On this page we will present improvements done on a Walkerjet paramotor by Dana Hague:
"Here are several things I've done to my Walkerjet (give an engineer time and tools and he'll modify anything beyond recognition):
This is an important safety modification, though it probably applies only to older Walkerjets: The black button to the right of my thumb in the picture is the engine kill switch, a momentary contact pushbutton replacing the original rocker
switch that lead to several inadvertent engine shutdowns:
There is also a mirror attached to the throttle to check the fuel level in flight.
The original throttle cable housing was replaced with a section of plastic electrical conduit and tightly secured (the original was a simple piece of plastic tubing secured by a hose clamp. The conduit is also more flexible than the original.
The new cable housing is larger, which gives room for the wiring for the radio PTT switch, barely visible on the top of the throttle grip.
The conduit is secured to a short section of PVC pipe, which in turn slips into a hole in the base of the throttle handle. On the J-bar you can see another piece of smaller diameter pipe (black), which slips into the one on the handle and provides a storage place for the throttle, both in flight, when I want my hands free, as well as on the ground.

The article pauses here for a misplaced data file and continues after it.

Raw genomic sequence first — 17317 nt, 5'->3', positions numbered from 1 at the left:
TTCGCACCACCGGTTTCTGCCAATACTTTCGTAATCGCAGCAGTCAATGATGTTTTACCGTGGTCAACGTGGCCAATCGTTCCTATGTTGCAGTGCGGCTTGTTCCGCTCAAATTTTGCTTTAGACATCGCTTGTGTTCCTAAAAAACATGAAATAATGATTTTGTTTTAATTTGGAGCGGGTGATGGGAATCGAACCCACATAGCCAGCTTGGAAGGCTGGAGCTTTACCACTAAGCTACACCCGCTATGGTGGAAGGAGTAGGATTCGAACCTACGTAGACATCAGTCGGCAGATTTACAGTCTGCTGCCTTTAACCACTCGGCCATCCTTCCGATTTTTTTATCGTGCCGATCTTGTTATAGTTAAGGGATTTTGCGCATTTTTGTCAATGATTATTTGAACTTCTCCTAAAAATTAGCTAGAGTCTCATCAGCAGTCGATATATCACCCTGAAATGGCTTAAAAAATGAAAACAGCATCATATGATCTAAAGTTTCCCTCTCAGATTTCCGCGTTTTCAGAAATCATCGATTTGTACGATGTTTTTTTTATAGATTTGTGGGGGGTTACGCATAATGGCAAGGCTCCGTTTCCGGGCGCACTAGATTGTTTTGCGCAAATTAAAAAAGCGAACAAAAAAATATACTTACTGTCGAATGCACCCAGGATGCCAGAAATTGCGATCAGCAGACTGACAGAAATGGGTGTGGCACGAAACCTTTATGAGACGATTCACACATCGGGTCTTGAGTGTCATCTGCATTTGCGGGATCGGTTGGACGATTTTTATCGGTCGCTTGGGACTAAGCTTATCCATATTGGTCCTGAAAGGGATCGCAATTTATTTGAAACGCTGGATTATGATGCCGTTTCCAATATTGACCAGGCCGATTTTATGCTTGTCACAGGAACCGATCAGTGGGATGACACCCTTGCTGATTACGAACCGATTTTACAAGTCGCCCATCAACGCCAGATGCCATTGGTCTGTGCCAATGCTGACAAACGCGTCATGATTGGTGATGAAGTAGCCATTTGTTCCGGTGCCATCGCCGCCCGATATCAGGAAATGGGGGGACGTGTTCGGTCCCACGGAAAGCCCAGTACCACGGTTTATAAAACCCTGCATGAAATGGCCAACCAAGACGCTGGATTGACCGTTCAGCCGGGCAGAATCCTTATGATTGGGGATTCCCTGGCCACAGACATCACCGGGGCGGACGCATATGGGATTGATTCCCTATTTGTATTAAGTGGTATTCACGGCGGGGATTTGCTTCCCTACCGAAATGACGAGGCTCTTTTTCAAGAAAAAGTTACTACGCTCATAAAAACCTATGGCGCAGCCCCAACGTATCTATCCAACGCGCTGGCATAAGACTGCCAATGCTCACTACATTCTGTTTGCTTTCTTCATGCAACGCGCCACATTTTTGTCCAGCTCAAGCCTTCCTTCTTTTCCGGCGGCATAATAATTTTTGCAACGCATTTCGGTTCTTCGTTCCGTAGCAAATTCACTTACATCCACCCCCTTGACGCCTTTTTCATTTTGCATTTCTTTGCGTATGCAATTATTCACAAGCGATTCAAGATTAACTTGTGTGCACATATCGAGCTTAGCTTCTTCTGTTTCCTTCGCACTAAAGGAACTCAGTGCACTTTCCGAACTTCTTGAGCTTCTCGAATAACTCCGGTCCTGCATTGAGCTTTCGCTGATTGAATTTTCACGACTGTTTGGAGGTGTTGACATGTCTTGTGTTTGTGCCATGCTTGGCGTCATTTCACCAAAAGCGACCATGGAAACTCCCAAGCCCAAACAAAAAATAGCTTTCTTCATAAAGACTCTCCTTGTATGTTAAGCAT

The following picture shows the throttle on the storage post, as well as the instrument pod(Tachometer&CHT) The housing is an unknown plastic part from a junk car. The faceplate is a 1/8" plywood. It is attached to the frame with silicone rubber cushioned cable clamps from McMaster-Carr.
The next picture shows a safety improvement. This is just a piece of line with a section of tubing at one end and a clip at the other. The tubing end slips over the fuel tank vent and the other end clips to the riser attach. As it is clipped to the shackle, I can not forget to remove it before attaching the wing. It also provides a not-quite-tight seal on the vent, so I can open the valve when the motor is in storage and not have to worry about atmospheric pressure changes collapsing or bursting the tank. You can also see the top of the storage pouch.
Here I am showing the pouch.It is an AK-47 ammunition pouch from the local army surplus store.It provides a great place for stuff I want accessible in flight (camera, GPS etc.) I chose it because it holds its shape and has a very ergonomic opening system. Right behind it, you can see the secondary kill switch both for emergency backup and for ground safety switch. The switch is placed inside a plastic ring (a PVC pipe cap) so it can not be hit accidentally.
The next picture shows a frame/cage base protection. This consists of a tubing that was mounted on the base tube, to protect the machine from scratches and sliding around.